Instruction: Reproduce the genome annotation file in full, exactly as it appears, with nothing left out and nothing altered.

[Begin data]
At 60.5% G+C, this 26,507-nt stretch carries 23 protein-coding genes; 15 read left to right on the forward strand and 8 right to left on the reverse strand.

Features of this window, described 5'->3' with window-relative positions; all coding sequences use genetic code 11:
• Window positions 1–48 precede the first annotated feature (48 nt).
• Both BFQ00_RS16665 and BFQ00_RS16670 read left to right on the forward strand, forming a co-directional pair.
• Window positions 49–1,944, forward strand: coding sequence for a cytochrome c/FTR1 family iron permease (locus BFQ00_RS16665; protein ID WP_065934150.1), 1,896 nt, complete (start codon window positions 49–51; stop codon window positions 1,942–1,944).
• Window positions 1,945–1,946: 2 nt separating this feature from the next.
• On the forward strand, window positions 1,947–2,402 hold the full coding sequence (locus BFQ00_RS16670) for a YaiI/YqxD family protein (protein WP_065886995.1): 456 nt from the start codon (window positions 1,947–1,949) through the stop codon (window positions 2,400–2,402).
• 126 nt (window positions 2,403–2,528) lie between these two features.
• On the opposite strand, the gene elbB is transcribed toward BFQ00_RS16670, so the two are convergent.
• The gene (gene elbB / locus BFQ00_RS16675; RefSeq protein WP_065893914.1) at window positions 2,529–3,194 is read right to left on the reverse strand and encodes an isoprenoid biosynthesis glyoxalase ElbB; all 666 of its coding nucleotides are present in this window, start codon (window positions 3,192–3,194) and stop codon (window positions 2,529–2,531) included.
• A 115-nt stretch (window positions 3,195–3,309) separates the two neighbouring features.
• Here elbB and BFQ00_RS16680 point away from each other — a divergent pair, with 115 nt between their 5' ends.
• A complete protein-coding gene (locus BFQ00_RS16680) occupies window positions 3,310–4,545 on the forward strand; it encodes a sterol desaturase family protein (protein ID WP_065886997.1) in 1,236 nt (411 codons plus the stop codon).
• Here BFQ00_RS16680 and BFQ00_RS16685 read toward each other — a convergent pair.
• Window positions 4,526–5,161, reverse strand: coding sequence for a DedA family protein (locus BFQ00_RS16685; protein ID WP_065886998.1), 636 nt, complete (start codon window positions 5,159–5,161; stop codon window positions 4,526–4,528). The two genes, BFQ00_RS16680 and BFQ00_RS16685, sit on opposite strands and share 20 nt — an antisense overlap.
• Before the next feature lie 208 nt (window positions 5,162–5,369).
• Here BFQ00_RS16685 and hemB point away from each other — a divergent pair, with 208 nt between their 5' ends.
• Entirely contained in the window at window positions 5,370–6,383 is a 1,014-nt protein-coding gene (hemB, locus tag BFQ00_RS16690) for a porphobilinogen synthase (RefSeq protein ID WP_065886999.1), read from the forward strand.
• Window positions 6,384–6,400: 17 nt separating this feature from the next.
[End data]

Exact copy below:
At 60.5% G+C, this 26,507-nt stretch carries 23 protein-coding genes; 15 read left to right on the forward strand and 8 right to left on the reverse strand.

Features of this window, described 5'->3' with window-relative positions; all coding sequences use genetic code 11:
• Window positions 1–48 precede the first annotated feature (48 nt).
• Both BFQ00_RS16665 and BFQ00_RS16670 read left to right on the forward strand, forming a co-directional pair.
• Window positions 49–1,944, forward strand: coding sequence for a cytochrome c/FTR1 family iron permease (locus BFQ00_RS16665; protein ID WP_065934150.1), 1,896 nt, complete (start codon window positions 49–51; stop codon window positions 1,942–1,944).
• Window positions 1,945–1,946: 2 nt separating this feature from the next.
• On the forward strand, window positions 1,947–2,402 hold the full coding sequence (locus BFQ00_RS16670) for a YaiI/YqxD family protein (protein WP_065886995.1): 456 nt from the start codon (window positions 1,947–1,949) through the stop codon (window positions 2,400–2,402).
• 126 nt (window positions 2,403–2,528) lie between these two features.
• On the opposite strand, the gene elbB is transcribed toward BFQ00_RS16670, so the two are convergent.
• The gene (gene elbB / locus BFQ00_RS16675; RefSeq protein WP_065893914.1) at window positions 2,529–3,194 is read right to left on the reverse strand and encodes an isoprenoid biosynthesis glyoxalase ElbB; all 666 of its coding nucleotides are present in this window, start codon (window positions 3,192–3,194) and stop codon (window positions 2,529–2,531) included.
• A 115-nt stretch (window positions 3,195–3,309) separates the two neighbouring features.
• Here elbB and BFQ00_RS16680 point away from each other — a divergent pair, with 115 nt between their 5' ends.
• A complete protein-coding gene (locus BFQ00_RS16680) occupies window positions 3,310–4,545 on the forward strand; it encodes a sterol desaturase family protein (protein ID WP_065886997.1) in 1,236 nt (411 codons plus the stop codon).
• Here BFQ00_RS16680 and BFQ00_RS16685 read toward each other — a convergent pair.
• Window positions 4,526–5,161, reverse strand: coding sequence for a DedA family protein (locus BFQ00_RS16685; protein ID WP_065886998.1), 636 nt, complete (start codon window positions 5,159–5,161; stop codon window positions 4,526–4,528). The two genes, BFQ00_RS16680 and BFQ00_RS16685, sit on opposite strands and share 20 nt — an antisense overlap.
• Before the next feature lie 208 nt (window positions 5,162–5,369).
• Here BFQ00_RS16685 and hemB point away from each other — a divergent pair, with 208 nt between their 5' ends.
• Entirely contained in the window at window positions 5,370–6,383 is a 1,014-nt protein-coding gene (hemB, locus tag BFQ00_RS16690) for a porphobilinogen synthase (RefSeq protein ID WP_065886999.1), read from the forward strand.
• Window positions 6,384–6,400: 17 nt separating this feature from the next.